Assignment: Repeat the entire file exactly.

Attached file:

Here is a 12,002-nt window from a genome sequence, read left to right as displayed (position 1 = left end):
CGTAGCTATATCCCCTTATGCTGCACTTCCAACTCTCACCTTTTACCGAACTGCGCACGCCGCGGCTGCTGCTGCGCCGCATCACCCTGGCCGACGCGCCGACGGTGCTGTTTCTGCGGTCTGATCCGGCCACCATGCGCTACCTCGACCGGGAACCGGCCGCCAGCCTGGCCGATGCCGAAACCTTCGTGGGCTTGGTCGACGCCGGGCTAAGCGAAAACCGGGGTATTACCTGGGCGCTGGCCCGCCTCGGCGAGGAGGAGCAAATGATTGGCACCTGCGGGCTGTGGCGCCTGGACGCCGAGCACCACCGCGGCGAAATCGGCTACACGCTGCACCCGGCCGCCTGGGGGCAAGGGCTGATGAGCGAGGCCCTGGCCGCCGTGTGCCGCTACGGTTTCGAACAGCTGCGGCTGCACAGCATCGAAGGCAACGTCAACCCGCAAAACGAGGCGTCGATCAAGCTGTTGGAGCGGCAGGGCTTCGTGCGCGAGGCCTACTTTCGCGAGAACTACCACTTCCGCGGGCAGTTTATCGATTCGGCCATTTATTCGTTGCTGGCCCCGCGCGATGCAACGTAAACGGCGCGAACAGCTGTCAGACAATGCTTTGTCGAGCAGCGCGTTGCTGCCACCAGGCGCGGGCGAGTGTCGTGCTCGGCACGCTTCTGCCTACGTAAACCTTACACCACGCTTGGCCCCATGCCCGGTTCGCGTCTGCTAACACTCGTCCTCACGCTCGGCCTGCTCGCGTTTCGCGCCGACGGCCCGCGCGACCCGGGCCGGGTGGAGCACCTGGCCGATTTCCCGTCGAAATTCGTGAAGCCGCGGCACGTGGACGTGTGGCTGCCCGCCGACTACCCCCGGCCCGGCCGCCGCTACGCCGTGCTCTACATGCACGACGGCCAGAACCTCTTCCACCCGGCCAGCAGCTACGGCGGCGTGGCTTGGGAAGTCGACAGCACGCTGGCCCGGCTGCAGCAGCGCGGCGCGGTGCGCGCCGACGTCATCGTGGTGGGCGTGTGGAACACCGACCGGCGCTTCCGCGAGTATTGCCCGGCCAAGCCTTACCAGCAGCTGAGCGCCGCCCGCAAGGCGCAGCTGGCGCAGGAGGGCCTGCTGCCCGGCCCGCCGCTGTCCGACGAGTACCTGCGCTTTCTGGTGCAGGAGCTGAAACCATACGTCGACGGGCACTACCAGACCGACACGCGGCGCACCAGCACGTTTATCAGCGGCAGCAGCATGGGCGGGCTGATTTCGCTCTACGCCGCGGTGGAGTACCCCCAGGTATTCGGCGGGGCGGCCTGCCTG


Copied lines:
Here is a 12,002-nt window from a genome sequence, read left to right as displayed (position 1 = left end):
CGTAGCTATATCCCCTTATGCTGCACTTCCAACTCTCACCTTTTACCGAACTGCGCACGCCGCGGCTGCTGCTGCGCCGCATCACCCTGGCCGACGCGCCGACGGTGCTGTTTCTGCGGTCTGATCCGGCCACCATGCGCTACCTCGACCGGGAACCGGCCGCCAGCCTGGCCGATGCCGAAACCTTCGTGGGCTTGGTCGACGCCGGGCTAAGCGAAAACCGGGGTATTACCTGGGCGCTGGCCCGCCTCGGCGAGGAGGAGCAAATGATTGGCACCTGCGGGCTGTGGCGCCTGGACGCCGAGCACCACCGCGGCGAAATCGGCTACACGCTGCACCCGGCCGCCTGGGGGCAAGGGCTGATGAGCGAGGCCCTGGCCGCCGTGTGCCGCTACGGTTTCGAACAGCTGCGGCTGCACAGCATCGAAGGCAACGTCAACCCGCAAAACGAGGCGTCGATCAAGCTGTTGGAGCGGCAGGGCTTCGTGCGCGAGGCCTACTTTCGCGAGAACTACCACTTCCGCGGGCAGTTTATCGATTCGGCCATTTATTCGTTGCTGGCCCCGCGCGATGCAACGTAAACGGCGCGAACAGCTGTCAGACAATGCTTTGTCGAGCAGCGCGTTGCTGCCACCAGGCGCGGGCGAGTGTCGTGCTCGGCACGCTTCTGCCTACGTAAACCTTACACCACGCTTGGCCCCATGCCCGGTTCGCGTCTGCTAACACTCGTCCTCACGCTCGGCCTGCTCGCGTTTCGCGCCGACGGCCCGCGCGACCCGGGCCGGGTGGAGCACCTGGCCGATTTCCCGTCGAAATTCGTGAAGCCGCGGCACGTGGACGTGTGGCTGCCCGCCGACTACCCCCGGCCCGGCCGCCGCTACGCCGTGCTCTACATGCACGACGGCCAGAACCTCTTCCACCCGGCCAGCAGCTACGGCGGCGTGGCTTGGGAAGTCGACAGCACGCTGGCCCGGCTGCAGCAGCGCGGCGCGGTGCGCGCCGACGTCATCGTGGTGGGCGTGTGGAACACCGACCGGCGCTTCCGCGAGTATTGCCCGGCCAAGCCTTACCAGCAGCTGAGCGCCGCCCGCAAGGCGCAGCTGGCGCAGGAGGGCCTGCTGCCCGGCCCGCCGCTGTCCGACGAGTACCTGCGCTTTCTGGTGCAGGAGCTGAAACCATACGTCGACGGGCACTACCAGACCGACACGCGGCGCACCAGCACGTTTATCAGCGGCAGCAGCATGGGCGGGCTGATTTCGCTCTACGCCGCGGTGGAGTACCCCCAGGTATTCGGCGGGGCGGCCTGCCTG